However, the use of a carrier involves a tendency for a cleaning solution to remain in gaps between the carrier and wafers, causing contamination of the cleaning solution in the next bath with the remaining solution, with a resultant decrease of cleaning efficiency. In recent years, therefore, so-called cassetteless cleaning has been becoming popular wherein a jig for retaining wafers in an upright state is provided in each cleaning bath while a separate jig is used for transport of wafers.

FIG. 10 shows an example of wafers being retained with a support jig used in cassetteless cleaning. As shown in FIG. 10, a conventional support jig 21 used for retaining wafers in cassetteless cleaning comprises two round bars 27 in which depressions 26, each having a V-shaped cross-section and being formed along the circumference thereof, are arranged in a longitudinal direction thereof. In other words, the conventional support jig 21 comprises two round bars, each of which has a shape like a series of abacus beads and which are fixedly arranged in-parallel such that corresponding depressions face each other. This support jig is usually disposed on the bottom portion of a cleaning bath. Wafers 22 are placed one by one into the depressions 26 such that they rest on the two round rods 27. In this case, as shown in FIG. 11, side wall portions 25 defining a depression contact the side surfaces 24 of the wafer 22 on the perpendiculars which connect the center of the wafer 22 and the center axis of each round bar 27. As such, the wafers 22 are retained upright within the cleaning bath.

However, according to the above-described retainment of the wafers 22, the wafers 22 are supported upright at considerably lower portions thereof, and as shown in FIG. 11, each of the wafers 22 contacts each of the two round rods 27 at two points, i.e. contacts the two round rods 27, which compose the support jig, at four points. The count of "four" contact points is insufficient for stably retaining the wafer 22. For example, due to vibration of the cleaning bath and the flow of a cleaning solution around the wafers 22 during cleaning, as shown in FIG. 12, the upper portions of the wafers 22 vibrate, and consequently the adjacent wafers 22 may contact each other, resulting in a higher possibility of scratches being formed on the surfaces thereof.

To solve this problem, the support jig may be disposed at a higher position so as to contact the upright wafers 22 at higher portions thereof. This arrangement enables the wafers 22 to stably stand upright with no vibration induced at the upper portions thereof. However, in this case, the support jig hinders the use of wafer transport jigs (cassetteless arms) 23 as shown in FIG. 13, which are commonly used in cassetteless cleaning.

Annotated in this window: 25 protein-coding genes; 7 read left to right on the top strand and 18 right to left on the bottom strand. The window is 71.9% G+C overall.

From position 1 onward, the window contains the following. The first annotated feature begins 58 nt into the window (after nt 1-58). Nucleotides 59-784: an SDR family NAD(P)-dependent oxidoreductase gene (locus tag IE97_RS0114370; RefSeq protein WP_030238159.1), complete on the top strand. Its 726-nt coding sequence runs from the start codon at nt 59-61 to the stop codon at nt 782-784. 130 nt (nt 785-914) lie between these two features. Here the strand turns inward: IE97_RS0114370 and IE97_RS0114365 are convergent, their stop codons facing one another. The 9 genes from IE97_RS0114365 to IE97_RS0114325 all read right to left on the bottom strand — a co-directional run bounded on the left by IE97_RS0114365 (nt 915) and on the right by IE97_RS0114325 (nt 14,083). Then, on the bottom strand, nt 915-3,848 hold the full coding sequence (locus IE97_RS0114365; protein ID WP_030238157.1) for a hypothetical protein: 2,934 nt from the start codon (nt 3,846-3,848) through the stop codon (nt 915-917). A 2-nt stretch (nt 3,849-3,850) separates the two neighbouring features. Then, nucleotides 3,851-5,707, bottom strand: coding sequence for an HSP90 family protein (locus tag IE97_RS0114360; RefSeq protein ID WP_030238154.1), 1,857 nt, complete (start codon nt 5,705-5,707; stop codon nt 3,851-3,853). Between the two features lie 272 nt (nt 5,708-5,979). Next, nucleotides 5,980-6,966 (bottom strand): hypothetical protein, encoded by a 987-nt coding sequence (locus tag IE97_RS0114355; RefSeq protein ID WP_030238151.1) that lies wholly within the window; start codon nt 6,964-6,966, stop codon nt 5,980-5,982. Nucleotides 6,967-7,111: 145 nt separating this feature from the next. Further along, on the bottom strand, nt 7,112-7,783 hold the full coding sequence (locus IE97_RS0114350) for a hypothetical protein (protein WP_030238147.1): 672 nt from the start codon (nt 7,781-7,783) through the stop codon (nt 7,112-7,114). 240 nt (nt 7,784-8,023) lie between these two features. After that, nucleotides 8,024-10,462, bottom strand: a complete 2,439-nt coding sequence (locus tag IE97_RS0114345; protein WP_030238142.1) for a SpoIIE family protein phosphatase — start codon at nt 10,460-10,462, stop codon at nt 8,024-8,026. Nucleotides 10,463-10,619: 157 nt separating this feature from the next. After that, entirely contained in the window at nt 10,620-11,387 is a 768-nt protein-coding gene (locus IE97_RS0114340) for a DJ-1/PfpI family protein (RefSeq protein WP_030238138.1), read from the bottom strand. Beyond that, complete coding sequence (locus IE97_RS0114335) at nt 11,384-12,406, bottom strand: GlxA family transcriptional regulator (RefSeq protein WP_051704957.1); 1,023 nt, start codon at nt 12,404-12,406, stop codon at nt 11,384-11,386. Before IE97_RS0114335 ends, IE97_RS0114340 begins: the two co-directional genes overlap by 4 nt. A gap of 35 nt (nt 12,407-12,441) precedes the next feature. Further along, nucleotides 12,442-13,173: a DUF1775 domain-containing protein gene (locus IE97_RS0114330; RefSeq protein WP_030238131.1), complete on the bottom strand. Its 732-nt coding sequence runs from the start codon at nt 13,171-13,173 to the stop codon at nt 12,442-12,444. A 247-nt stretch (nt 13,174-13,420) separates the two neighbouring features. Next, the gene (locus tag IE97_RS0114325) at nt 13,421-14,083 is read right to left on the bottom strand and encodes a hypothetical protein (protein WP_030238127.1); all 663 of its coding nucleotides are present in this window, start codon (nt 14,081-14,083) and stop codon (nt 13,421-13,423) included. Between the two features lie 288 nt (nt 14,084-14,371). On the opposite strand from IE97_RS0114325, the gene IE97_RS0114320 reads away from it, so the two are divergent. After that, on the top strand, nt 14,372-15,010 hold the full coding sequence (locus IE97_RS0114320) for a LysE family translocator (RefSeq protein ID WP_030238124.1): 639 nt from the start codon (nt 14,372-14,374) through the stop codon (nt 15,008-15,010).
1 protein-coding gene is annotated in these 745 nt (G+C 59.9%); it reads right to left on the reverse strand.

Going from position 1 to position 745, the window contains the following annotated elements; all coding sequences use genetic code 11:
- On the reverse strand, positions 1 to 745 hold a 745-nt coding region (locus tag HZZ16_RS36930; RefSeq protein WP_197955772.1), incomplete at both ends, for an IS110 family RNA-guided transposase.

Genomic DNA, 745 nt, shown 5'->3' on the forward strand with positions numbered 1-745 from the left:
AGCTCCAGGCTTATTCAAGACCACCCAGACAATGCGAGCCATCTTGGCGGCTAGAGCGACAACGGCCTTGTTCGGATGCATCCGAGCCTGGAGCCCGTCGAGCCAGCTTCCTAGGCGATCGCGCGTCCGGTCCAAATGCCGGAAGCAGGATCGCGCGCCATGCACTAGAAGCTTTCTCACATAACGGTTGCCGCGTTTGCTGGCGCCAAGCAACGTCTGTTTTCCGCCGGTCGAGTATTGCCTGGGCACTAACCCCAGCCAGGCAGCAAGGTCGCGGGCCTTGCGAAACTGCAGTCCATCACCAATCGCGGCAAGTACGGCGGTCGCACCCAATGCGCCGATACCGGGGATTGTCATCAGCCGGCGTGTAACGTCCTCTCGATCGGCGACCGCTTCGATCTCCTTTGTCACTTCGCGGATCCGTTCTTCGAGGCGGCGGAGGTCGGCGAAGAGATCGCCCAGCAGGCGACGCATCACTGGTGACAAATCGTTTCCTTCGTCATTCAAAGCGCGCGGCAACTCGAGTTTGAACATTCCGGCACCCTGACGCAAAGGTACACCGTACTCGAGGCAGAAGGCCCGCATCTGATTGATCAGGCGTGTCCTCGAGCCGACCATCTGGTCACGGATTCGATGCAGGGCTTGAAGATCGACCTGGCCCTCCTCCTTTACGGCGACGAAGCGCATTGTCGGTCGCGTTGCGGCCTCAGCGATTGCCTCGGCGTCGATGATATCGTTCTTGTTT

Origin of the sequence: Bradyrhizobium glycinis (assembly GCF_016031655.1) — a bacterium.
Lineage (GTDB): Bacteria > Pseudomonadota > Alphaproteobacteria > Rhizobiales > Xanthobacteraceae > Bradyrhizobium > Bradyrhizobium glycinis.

Accordingly, there has been eager demand for a support jig capable of being used in cassetteless cleaning and retaining wafers stably upright with no vibration induced at the upper portions of the wafers.

Further, a support jig used for retaining wafers during processing with a solution, as in cleaning or etching, and a support jig serving also as a transport jig are required to have a smaller number of points of contact with each wafer. This is because solution-processing equipment is designed to have a cleaning solution or a like processing solution flow as uniformly as possible in order to uniformly process the entire wafer surface with a solution, but contact of a wafer with the support jig tends to hinder the flow of a processing solution due to surface tension of a solution induced on the wafer surface in the vicinity of the contact point.

Also, when a wafer support jig serves also as a wafer transport jig, surface tension causes a processing solution to remain between a wafer and the support jig in the vicinity of a contact point therebetween when the support jig is taken out from a solution-processing bath into the air while wafers are situated in depressions formed in the support jig. This remaining solution causes a serious contamination problem in the subsequent step. Accordingly, it is desirable to reduce the number of points of contact between a wafer and the support jig to thereby minimize an influential range of surface tension and thus minimize the amount of a remaining processing solution.

SUMMARY OF THE INVENTION